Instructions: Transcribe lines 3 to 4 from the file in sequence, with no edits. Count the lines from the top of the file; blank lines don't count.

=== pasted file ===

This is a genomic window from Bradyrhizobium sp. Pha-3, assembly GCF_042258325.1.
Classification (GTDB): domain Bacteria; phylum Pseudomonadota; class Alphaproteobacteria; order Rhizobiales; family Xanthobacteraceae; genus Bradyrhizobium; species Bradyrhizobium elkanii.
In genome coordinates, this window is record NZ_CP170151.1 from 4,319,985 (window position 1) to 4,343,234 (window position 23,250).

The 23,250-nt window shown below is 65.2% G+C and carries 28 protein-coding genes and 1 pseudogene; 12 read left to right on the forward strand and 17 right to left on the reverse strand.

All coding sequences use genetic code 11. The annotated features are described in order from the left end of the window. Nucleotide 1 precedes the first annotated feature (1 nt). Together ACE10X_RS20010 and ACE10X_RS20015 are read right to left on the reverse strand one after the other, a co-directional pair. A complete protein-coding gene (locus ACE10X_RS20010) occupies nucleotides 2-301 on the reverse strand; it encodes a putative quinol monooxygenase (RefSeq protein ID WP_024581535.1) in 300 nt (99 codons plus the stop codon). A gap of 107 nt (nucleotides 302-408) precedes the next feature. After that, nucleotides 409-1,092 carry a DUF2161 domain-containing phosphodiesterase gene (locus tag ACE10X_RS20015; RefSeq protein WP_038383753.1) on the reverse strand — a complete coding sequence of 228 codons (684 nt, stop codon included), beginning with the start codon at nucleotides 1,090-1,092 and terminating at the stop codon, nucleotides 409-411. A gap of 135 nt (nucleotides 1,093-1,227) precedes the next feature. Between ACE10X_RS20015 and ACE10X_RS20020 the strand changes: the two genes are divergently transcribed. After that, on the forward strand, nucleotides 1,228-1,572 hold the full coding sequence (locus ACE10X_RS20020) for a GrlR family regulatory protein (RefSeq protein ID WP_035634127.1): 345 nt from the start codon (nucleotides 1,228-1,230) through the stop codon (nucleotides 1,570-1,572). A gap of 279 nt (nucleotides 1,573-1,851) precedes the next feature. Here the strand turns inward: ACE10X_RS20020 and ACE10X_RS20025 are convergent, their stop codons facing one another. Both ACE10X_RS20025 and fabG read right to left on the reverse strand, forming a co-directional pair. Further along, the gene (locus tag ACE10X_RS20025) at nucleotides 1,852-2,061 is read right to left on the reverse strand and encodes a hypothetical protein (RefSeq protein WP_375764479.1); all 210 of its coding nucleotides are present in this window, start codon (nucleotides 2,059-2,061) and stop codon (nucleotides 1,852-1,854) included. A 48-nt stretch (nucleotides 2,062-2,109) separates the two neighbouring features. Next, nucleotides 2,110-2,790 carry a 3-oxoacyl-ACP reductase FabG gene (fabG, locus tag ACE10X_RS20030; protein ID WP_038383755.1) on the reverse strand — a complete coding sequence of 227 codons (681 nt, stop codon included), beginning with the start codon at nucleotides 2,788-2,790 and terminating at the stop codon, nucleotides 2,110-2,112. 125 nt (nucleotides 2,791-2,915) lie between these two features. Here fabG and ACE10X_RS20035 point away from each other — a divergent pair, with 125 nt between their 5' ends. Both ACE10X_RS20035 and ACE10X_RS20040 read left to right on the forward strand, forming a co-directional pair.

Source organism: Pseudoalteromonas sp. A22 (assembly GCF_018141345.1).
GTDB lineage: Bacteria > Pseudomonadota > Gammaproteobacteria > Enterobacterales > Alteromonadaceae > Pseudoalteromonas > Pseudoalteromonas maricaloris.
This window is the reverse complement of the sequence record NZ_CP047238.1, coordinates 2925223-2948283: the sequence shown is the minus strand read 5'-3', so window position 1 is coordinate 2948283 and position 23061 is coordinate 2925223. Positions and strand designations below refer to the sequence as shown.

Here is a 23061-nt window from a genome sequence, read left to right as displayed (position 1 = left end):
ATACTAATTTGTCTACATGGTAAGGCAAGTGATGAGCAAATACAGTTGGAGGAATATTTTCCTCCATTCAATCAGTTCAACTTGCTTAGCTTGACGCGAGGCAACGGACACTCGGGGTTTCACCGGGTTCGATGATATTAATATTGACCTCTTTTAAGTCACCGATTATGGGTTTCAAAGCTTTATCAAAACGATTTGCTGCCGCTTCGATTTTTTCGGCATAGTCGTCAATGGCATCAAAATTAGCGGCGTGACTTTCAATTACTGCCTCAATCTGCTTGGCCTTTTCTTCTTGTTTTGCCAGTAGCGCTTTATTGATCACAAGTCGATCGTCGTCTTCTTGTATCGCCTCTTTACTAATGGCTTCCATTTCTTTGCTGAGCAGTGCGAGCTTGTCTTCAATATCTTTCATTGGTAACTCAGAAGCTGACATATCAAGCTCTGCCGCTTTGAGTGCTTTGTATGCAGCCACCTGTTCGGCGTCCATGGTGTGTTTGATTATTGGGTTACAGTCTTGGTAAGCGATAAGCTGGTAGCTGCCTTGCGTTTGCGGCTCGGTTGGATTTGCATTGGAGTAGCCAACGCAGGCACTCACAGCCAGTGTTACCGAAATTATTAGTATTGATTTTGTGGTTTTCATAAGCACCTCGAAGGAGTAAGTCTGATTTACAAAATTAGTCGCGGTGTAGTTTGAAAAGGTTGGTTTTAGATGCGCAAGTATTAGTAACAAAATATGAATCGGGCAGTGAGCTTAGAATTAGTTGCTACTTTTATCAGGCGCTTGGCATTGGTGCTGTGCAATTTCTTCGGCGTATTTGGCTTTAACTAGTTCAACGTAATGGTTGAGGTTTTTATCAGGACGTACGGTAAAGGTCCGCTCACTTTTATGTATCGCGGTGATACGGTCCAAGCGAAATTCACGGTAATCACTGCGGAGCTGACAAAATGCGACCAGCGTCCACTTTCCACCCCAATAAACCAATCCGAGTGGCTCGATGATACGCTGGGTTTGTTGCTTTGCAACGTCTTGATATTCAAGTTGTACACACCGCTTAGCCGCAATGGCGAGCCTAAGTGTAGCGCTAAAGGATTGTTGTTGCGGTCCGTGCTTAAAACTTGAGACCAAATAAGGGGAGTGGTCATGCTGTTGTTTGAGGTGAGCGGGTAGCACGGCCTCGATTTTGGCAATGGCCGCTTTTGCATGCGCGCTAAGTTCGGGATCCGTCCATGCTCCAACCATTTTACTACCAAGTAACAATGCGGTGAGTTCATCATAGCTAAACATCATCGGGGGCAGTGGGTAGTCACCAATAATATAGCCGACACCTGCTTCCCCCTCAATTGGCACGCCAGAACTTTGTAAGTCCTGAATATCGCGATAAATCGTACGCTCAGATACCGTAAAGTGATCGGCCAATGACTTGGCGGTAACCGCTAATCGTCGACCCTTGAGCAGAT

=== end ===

In genome coordinates, this window is record NZ_CP170151.1 from 4,319,985 (window position 1) to 4,343,234 (window position 23,250).

The 23,250-nt window shown below is 65.2% G+C and carries 28 protein-coding genes and 1 pseudogene; 12 read left to right on the forward strand and 17 right to left on the reverse strand.